Then, the fun continues...that was Wednesday evening...now it's Sunday morning, and we just finished the main public portion of the worship liturgy...congregational harmonies weaving through the room...prayer poem cycles...communion with real wine (port)...a dramatic rendering of a psalm.
One of the pastors or elders comes up front and puts up an overhead of Phil. 3. He walks through the major issues that the passage covers, he reviews a little of last weeks scripture, he builds context by talking about Paul and the church in Phillipi. He basically whets the appetite for ten or fifteen minutes, so that now the whole big group of the church can regather into small groups, permanent groups that last a year and a half and they can dig deeper into the passage together, led by the small group leader who was at Wednesday's inductive study/dialog. Each person must bring something to the table. They will teach one another. I promise it will work.
So...instead of one man sitting in his study alone all week and coming up with a public lecture (sermon), now we have many, many people carrying spiritual responsibility. Many, many people are now required to do something that benefits the spiritual life of others. They have all been wonderfully sucked up into the vacuum created by losing the sermon.
The suck that keeps sucking!!!!
Two years go by...that young small group leader has personally, inductively studied huge portions of scripture, and has carried the spiritual responsibility of showing up every week for the spiritual benefit of others - I think we've got a disciple. I think we've got a person who is well on the path to spiritual maturity. I think ten years from now out of twenty such young people, at least five will be multiplying into other church plants as pastors or foundational elders...I think I see my Kings kingdom expanding.
So, we changed the leadership structure - we spread it out to many. We changed the worship service structure - we lost the sermon, along with adding many other "spiritual weight bearing" liturgical art experssions. Therefore, we converted a bunch of either passive attenders or custodial workers into disciples who carry the responsibility of working for the spiritual benefit of others.
We also had tons of fun doing it. We also had tons of NYC artists excited about how their liturgical expressions of art were used as building blocks of the public worship gathering, and possibly they invited their friends from the off off Broadway play they are in, the ones who don't ever go to worship gatherings. Those friends were pretty impressed at the sense of community they felt, at the way everyone pitched in, and how everyone's voice was sought out, and there didn't appear to be any big mucky mucks who thought they knew it all telling everyone else what's up.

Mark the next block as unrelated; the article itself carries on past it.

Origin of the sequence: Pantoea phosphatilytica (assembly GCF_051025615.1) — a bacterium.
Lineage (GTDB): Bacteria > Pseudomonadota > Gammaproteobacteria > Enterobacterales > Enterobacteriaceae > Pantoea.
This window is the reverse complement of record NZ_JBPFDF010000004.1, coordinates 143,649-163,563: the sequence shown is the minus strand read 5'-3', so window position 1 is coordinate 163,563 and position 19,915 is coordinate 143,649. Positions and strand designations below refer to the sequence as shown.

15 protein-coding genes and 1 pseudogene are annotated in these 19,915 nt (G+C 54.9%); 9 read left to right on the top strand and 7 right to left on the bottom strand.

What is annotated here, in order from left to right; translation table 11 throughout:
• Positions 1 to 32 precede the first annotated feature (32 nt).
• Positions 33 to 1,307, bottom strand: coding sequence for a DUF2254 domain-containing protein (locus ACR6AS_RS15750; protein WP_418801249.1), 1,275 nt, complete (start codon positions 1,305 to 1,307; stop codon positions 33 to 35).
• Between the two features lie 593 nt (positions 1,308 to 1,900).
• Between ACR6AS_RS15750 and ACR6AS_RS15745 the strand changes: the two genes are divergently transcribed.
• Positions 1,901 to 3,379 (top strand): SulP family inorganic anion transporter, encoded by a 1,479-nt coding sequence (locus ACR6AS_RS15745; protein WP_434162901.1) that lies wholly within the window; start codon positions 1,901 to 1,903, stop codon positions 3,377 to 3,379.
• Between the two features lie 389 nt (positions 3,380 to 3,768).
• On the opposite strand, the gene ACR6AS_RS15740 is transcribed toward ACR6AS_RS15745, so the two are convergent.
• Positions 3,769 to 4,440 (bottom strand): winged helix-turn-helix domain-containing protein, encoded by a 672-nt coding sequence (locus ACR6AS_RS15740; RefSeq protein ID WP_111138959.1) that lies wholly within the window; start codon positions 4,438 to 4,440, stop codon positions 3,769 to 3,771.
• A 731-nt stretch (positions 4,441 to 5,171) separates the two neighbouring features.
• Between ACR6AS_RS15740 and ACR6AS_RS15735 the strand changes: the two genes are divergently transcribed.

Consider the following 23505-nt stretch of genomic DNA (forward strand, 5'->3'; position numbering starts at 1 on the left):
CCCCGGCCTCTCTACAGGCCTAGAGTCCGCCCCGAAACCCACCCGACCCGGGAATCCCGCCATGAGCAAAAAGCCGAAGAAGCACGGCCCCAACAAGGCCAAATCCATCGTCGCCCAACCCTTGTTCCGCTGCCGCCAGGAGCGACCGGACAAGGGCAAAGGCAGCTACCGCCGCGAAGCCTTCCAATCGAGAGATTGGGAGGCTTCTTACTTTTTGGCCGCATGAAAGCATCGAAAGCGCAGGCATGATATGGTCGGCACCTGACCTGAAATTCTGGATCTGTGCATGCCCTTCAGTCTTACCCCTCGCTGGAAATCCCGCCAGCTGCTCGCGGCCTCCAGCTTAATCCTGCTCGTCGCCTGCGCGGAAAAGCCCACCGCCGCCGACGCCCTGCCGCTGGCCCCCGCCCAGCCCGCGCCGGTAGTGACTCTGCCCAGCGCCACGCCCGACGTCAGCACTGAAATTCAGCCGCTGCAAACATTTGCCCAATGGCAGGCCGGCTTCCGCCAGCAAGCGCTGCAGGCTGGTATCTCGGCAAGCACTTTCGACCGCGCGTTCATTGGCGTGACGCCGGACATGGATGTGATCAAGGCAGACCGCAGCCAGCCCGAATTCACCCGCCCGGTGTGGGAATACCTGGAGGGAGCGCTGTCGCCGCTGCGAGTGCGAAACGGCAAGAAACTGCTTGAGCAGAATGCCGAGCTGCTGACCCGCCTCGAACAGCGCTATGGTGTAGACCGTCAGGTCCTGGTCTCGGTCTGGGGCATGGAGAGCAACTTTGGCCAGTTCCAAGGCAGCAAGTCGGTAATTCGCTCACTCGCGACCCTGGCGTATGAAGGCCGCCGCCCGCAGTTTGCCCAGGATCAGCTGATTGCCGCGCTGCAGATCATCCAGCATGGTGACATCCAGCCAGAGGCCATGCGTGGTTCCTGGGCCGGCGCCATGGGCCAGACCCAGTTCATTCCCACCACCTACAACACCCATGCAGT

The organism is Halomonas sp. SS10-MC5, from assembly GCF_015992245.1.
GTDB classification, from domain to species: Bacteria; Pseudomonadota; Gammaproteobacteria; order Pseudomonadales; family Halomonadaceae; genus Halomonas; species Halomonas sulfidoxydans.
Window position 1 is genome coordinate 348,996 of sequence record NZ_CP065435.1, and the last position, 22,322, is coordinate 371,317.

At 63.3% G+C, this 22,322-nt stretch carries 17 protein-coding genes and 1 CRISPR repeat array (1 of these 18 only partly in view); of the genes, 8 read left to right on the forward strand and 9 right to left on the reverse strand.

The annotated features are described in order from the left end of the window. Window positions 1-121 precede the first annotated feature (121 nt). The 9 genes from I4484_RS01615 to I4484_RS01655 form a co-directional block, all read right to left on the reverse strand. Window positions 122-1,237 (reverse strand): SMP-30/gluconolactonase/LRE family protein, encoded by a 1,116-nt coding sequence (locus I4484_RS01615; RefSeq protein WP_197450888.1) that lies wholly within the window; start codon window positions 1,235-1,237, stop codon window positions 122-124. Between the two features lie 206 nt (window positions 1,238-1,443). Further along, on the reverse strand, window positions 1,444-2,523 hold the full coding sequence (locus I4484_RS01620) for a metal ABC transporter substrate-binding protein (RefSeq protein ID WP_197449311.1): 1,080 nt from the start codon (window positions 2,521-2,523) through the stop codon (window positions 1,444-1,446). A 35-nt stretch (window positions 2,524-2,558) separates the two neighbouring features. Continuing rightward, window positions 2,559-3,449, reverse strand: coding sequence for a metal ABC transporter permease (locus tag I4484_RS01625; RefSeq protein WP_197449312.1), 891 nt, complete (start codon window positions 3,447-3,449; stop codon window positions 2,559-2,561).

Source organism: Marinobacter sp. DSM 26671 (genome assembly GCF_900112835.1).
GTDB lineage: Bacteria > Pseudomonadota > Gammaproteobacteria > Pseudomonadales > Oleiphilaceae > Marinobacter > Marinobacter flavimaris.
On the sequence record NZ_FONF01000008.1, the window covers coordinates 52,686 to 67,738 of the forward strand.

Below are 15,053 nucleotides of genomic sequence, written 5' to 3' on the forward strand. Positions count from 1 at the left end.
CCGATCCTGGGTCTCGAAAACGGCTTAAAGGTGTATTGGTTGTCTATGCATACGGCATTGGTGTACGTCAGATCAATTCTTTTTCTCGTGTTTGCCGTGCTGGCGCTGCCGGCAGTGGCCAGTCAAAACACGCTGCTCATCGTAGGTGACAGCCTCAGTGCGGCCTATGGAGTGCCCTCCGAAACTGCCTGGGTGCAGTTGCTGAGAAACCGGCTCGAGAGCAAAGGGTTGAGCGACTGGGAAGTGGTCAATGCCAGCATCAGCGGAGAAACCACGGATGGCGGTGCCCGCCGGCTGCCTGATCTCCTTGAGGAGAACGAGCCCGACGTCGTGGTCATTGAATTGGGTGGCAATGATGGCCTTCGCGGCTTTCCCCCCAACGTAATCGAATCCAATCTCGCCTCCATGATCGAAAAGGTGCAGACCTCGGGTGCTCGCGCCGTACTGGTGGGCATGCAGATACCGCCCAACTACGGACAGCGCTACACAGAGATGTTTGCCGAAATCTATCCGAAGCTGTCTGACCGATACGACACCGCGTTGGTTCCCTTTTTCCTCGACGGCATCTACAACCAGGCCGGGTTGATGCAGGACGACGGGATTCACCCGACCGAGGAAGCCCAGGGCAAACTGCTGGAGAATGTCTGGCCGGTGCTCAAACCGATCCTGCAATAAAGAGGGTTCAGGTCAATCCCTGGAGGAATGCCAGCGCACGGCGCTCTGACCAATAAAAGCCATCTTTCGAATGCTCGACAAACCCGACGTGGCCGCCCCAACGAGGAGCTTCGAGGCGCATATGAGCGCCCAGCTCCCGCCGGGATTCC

I am one emergent who still loves the word vision, because what I just described is a beautiful vision. I pray the Lord will allow us to do it. You're welcome to follow our journey as we attempt it.
Thursday, August 25, 2005
I spent the last year and a half by myself in this journey, hearing God's call to do this, getting that confirmed by submitting it to many in the local community, and then going through a church planter training process with a very cool big church here that trains people outside of it's denomination (but it's only here in NYC, so unless you're here it can't help you). During that year I wrote a 17 page church plan (like a spiritual business plan), that helped me think through a lot of things. Around this spring, I found myself with nothing left to do but actually start the church. I was kind of nervous about now needing to gather others together to walk this out...what if no one felt like taking the walk?
There are many ways to start. I considered many, and decided to try and do it somewhat originally as I want to be emerging, so I don't want to start in the same old way - I had been developing a bible study on the minor prophets, and I thought I might just let people know I was doing that , but I wasn't quite at peace with that.
So I asked my very small team that the Lord had just kind of popped in my lap, to give me suggestions, and especially at one meeting where everyone was travelling and there was only two of us, my team member Jonathon said he didn't feel that positive about the Minor prophets study because it wasn't specific enough to what we were trying to do. He said why don't we do something where we can cover all these emerging church issues, like postmodernism, and stewardship of the environment, and art and faith, etc. Boom! I knew he was right - this way we could attract the specific people who might be into emergent.